New Blood Test May Eliminate Scans to Detect Alzheimer’s Disease
by Ashley Dreiling
A new study discovered how to identify an elusive protein associated with Alzheimer’s disease, neurofilament light chain (NfL), using a blood-based test.
This breakthrough could eliminate costly diagnostic scans and increase diversity in clinical trials for the condition.
Currently, Alzheimer’s diagnosis requires the identification of three distinct features in the brain: plaques of amyloid-β protein; tau protein tangles; and evidence of neurodegeneration. These symptoms are spotted using magnetic resonance imaging (MRI) or positron emission tomography (PET) scans or by examining samples of cerebrospinal fluid via spinal tap. However, these methods are expensive, time-consuming, and can have painful long-term side effects.
Previous attempts to develop Alzheimer’s via blood tests were able to detect only two of the three markers. This new study, published in the journal Brain, can detect the elusive third, neurodegeneration by identifying the neurofilament light chain (NfL) in blood plasma. However, the presence of NfL could indicate a wide range of neurodegeneration conditions.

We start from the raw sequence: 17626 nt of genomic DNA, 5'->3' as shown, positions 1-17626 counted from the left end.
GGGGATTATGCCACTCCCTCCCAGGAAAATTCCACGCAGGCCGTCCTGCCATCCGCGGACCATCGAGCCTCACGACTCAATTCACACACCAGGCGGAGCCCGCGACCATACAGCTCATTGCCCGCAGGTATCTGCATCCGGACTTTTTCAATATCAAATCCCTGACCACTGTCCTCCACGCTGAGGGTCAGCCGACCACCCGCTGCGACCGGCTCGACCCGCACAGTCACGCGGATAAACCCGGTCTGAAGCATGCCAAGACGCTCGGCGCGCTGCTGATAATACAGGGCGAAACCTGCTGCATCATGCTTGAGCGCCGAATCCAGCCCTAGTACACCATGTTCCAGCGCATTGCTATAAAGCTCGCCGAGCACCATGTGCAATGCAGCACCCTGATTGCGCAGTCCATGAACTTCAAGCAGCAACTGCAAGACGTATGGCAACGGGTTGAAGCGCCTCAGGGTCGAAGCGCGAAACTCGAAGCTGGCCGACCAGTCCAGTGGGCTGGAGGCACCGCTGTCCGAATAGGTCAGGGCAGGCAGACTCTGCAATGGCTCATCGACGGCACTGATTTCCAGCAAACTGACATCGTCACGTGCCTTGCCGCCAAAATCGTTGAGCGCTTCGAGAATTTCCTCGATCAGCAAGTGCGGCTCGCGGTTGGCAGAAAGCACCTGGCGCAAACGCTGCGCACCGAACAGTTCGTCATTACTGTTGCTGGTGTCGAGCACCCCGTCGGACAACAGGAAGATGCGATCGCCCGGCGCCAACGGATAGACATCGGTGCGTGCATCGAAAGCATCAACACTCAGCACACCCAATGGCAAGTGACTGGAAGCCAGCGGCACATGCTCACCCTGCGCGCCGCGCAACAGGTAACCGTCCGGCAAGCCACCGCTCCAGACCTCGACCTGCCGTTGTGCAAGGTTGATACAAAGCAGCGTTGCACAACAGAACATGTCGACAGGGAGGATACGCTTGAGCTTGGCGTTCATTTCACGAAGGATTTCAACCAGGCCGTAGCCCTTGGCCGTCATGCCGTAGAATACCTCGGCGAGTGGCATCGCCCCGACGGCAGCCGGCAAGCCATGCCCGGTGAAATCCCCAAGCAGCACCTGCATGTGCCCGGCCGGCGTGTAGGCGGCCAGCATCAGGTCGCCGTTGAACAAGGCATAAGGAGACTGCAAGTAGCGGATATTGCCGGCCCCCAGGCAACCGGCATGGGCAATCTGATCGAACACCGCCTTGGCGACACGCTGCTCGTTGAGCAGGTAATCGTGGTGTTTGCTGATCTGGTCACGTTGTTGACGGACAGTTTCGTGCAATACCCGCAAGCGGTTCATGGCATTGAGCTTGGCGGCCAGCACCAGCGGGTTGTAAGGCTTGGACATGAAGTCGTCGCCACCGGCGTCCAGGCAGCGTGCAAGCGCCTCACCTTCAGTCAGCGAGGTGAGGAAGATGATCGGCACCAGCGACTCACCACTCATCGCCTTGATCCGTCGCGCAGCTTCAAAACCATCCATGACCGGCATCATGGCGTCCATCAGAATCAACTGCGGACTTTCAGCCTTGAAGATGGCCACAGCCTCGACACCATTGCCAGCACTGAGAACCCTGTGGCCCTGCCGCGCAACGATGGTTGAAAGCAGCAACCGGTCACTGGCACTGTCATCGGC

Researchers solved this issue by developing an antibody test that detects “brain-derived tau”, or BD-tau – a biomarker that distinguished Alzheimer’s from other neurodegenerative diseases in 600 patient samples.
If further larger-scale validation goes well, and the BD-tau test is effective in patients from all backgrounds and at different disease stages, it could make testing more cost-effective and provide other benefits.
“There is a huge need for diversity in clinical research, not just by skin color but also by socioeconomic background,” said senior study author Thomas Karikari of the University of Pittsburgh. “To develop better drugs, trials need to enroll people from varied backgrounds and not just those who live close to academic medical centers.”
Tags: · Alzheimer's Disease, amyloid-β protein, antibody test, BD-tau, biomarker, blood plasma, blood test, brain, brain-derived tau, cerebrospinal fluid, magnetic resonance imaging, mri, neurodegeneration, neurofilament light chain, nfl, pet, positron emission tomography, spinal tap, tau protein tangles, Thomas Karikari, top, University of Pittsburgh